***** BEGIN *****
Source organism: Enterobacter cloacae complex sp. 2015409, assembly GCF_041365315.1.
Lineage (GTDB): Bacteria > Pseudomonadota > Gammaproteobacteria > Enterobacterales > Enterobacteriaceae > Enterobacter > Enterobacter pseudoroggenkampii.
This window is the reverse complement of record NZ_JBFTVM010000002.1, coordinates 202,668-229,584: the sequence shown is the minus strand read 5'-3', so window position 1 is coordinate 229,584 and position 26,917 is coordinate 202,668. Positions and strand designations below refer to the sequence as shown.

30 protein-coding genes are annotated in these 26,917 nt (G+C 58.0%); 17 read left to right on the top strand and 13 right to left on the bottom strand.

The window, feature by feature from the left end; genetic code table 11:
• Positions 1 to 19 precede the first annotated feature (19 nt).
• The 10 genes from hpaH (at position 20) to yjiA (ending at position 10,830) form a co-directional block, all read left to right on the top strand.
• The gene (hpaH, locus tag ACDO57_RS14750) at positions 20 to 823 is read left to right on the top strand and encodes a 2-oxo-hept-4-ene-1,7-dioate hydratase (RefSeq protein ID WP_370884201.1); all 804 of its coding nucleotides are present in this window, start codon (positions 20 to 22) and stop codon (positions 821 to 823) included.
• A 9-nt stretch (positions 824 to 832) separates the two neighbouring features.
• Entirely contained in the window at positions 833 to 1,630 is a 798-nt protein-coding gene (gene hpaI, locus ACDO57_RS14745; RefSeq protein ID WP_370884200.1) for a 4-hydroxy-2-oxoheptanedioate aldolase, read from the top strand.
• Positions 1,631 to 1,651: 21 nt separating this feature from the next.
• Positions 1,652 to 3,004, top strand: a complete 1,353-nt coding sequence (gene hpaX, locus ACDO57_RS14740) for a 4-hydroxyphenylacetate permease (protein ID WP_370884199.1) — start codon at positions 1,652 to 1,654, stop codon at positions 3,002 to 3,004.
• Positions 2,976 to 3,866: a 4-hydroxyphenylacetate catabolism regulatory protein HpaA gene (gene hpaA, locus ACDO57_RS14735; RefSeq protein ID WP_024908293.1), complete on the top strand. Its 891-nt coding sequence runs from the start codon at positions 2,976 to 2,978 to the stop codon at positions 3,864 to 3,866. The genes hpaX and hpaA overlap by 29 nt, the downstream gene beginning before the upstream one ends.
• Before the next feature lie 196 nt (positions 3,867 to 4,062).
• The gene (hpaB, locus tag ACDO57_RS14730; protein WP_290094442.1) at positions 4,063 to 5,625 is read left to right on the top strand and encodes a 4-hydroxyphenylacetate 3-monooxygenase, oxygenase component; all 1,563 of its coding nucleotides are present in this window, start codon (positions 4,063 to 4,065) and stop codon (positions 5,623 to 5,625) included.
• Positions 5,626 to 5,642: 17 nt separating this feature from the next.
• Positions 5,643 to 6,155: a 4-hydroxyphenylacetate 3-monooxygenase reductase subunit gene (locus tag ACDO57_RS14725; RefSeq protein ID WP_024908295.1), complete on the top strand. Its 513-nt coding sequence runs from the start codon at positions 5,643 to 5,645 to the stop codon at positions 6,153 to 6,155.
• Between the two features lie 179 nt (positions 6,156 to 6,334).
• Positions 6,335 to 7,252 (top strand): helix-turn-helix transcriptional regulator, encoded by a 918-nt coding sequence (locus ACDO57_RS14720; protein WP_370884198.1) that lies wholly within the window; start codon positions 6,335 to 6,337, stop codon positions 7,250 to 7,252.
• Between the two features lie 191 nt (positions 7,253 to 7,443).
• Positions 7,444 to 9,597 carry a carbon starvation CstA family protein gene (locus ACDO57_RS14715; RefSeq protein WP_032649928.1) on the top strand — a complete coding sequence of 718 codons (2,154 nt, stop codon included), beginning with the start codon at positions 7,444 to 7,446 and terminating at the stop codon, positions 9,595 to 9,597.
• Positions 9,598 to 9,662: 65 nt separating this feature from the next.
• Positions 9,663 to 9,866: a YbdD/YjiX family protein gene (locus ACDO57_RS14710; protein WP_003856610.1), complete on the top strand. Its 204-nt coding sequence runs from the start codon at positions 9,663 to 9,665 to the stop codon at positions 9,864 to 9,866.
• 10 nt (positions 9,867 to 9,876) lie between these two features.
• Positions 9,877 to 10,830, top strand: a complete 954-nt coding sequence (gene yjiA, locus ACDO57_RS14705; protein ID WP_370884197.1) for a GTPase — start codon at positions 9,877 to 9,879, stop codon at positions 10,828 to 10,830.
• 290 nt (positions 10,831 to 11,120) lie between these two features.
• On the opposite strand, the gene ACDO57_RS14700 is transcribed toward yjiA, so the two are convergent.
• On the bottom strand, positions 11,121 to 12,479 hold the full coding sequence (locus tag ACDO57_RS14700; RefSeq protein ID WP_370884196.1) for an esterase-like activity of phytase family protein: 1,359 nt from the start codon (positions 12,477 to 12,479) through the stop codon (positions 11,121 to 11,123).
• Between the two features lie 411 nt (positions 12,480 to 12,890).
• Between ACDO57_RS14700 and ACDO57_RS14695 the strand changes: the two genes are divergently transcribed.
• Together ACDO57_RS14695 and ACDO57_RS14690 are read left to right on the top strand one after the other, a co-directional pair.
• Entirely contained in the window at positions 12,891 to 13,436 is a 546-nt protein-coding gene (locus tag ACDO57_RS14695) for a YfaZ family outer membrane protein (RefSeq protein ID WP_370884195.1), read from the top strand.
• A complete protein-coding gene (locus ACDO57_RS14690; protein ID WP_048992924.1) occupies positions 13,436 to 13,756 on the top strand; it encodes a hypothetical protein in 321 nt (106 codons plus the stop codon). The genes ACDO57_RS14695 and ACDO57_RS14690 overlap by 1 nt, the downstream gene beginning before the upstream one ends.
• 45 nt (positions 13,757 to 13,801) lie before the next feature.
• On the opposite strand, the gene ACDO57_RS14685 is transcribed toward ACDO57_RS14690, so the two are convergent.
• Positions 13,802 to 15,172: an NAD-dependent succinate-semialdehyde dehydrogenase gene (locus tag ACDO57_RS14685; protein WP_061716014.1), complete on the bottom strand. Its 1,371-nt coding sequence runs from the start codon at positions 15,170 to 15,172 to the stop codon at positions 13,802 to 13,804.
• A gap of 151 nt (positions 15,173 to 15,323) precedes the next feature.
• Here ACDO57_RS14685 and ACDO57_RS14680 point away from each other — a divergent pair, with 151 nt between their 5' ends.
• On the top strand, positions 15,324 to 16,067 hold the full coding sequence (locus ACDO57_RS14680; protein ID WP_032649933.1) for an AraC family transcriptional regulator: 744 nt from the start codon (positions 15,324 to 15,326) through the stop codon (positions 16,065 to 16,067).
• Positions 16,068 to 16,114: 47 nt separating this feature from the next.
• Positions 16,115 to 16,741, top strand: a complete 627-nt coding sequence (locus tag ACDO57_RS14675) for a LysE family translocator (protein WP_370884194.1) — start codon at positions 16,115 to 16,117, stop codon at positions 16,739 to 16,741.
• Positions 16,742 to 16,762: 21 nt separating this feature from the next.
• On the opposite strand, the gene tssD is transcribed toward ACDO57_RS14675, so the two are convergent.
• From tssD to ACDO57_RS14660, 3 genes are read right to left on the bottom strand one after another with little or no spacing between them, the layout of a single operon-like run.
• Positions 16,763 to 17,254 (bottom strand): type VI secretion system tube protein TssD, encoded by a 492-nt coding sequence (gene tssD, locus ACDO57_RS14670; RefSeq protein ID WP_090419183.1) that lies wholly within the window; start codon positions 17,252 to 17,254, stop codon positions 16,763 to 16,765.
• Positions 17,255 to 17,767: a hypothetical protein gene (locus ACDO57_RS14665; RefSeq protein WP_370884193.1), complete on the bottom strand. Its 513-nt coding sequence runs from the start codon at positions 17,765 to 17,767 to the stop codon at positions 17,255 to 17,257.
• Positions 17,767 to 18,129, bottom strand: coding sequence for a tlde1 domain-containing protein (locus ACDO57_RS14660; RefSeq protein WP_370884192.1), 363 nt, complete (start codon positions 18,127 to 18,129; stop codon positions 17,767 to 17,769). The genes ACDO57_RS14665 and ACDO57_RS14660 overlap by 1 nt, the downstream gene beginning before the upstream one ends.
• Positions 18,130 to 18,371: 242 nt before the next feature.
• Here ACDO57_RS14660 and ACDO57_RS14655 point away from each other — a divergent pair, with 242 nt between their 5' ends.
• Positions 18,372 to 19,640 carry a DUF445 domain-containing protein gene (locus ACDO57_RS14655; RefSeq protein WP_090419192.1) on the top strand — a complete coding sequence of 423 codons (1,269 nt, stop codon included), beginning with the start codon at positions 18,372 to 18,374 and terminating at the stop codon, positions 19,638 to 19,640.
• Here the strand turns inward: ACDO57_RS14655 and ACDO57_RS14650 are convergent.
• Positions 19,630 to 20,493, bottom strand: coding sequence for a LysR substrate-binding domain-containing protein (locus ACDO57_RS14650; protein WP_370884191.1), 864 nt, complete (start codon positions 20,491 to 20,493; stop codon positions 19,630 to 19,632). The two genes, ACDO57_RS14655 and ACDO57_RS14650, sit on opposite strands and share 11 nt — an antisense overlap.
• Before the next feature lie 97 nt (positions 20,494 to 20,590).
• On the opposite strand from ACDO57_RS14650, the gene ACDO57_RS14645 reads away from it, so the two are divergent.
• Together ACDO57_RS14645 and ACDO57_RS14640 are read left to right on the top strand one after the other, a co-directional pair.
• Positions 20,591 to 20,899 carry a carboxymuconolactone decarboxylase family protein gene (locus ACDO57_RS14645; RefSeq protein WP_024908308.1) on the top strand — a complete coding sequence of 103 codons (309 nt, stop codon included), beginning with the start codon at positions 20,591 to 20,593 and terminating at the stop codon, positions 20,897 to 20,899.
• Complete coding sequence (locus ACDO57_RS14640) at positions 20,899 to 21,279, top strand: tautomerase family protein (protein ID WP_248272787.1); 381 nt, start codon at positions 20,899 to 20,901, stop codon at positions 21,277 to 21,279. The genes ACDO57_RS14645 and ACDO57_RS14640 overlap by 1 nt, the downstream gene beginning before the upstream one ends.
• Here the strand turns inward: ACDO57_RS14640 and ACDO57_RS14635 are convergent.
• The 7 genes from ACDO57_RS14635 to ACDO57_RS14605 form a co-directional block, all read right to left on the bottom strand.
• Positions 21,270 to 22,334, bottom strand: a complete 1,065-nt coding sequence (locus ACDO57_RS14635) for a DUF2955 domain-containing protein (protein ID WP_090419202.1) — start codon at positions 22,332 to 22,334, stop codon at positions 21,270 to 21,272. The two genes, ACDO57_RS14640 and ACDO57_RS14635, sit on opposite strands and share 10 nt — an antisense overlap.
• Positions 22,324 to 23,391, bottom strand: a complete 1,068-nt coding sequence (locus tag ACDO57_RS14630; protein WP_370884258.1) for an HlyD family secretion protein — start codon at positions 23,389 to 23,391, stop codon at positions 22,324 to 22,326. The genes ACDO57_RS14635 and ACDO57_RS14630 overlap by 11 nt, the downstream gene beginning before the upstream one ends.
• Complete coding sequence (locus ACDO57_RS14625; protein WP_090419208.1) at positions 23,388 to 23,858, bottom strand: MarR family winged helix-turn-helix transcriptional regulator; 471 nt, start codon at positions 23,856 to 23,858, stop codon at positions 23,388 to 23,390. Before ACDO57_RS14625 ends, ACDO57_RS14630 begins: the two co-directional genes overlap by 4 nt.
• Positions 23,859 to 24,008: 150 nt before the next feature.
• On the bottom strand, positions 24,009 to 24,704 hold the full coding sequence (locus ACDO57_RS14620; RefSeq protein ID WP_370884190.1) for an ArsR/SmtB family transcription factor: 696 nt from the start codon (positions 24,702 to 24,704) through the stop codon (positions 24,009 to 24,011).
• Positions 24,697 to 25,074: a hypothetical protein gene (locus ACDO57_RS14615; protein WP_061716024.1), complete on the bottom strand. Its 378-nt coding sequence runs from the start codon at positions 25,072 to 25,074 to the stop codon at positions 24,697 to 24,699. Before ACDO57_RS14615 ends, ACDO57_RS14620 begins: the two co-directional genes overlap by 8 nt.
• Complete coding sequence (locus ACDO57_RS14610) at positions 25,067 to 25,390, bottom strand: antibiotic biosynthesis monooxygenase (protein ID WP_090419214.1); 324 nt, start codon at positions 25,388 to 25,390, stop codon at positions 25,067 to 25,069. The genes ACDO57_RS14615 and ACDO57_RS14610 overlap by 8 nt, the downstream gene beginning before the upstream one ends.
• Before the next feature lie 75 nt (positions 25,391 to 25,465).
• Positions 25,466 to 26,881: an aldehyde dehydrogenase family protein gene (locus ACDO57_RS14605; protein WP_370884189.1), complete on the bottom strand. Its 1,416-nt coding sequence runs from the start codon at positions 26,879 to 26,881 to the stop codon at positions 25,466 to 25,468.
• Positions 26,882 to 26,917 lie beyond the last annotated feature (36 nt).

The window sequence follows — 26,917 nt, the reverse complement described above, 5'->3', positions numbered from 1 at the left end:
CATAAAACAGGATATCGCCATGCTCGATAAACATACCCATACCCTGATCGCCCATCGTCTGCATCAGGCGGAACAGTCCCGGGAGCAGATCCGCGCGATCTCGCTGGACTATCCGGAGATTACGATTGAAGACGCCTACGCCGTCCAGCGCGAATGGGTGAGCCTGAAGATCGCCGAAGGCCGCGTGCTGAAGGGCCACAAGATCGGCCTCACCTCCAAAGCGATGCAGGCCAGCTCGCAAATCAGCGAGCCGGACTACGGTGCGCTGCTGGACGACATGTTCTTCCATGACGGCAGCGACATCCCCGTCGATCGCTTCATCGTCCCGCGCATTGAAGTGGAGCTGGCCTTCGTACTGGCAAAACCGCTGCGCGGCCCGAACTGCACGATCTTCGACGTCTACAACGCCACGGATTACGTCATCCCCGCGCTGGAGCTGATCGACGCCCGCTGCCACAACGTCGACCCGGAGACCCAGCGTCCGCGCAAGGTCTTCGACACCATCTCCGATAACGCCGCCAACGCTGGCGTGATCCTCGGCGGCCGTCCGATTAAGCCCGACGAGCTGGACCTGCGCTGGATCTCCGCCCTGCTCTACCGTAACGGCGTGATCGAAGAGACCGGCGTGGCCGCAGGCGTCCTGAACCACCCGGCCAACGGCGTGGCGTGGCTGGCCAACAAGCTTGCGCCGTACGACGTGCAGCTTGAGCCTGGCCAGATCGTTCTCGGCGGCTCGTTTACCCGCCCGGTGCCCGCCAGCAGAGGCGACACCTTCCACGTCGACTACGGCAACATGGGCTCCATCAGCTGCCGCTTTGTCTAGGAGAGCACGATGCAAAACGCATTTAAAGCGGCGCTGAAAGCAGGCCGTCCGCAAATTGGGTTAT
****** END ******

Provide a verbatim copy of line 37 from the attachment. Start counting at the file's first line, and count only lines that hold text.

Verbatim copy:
• A gap of 151 nt (positions 15,173 to 15,323) precedes the next feature.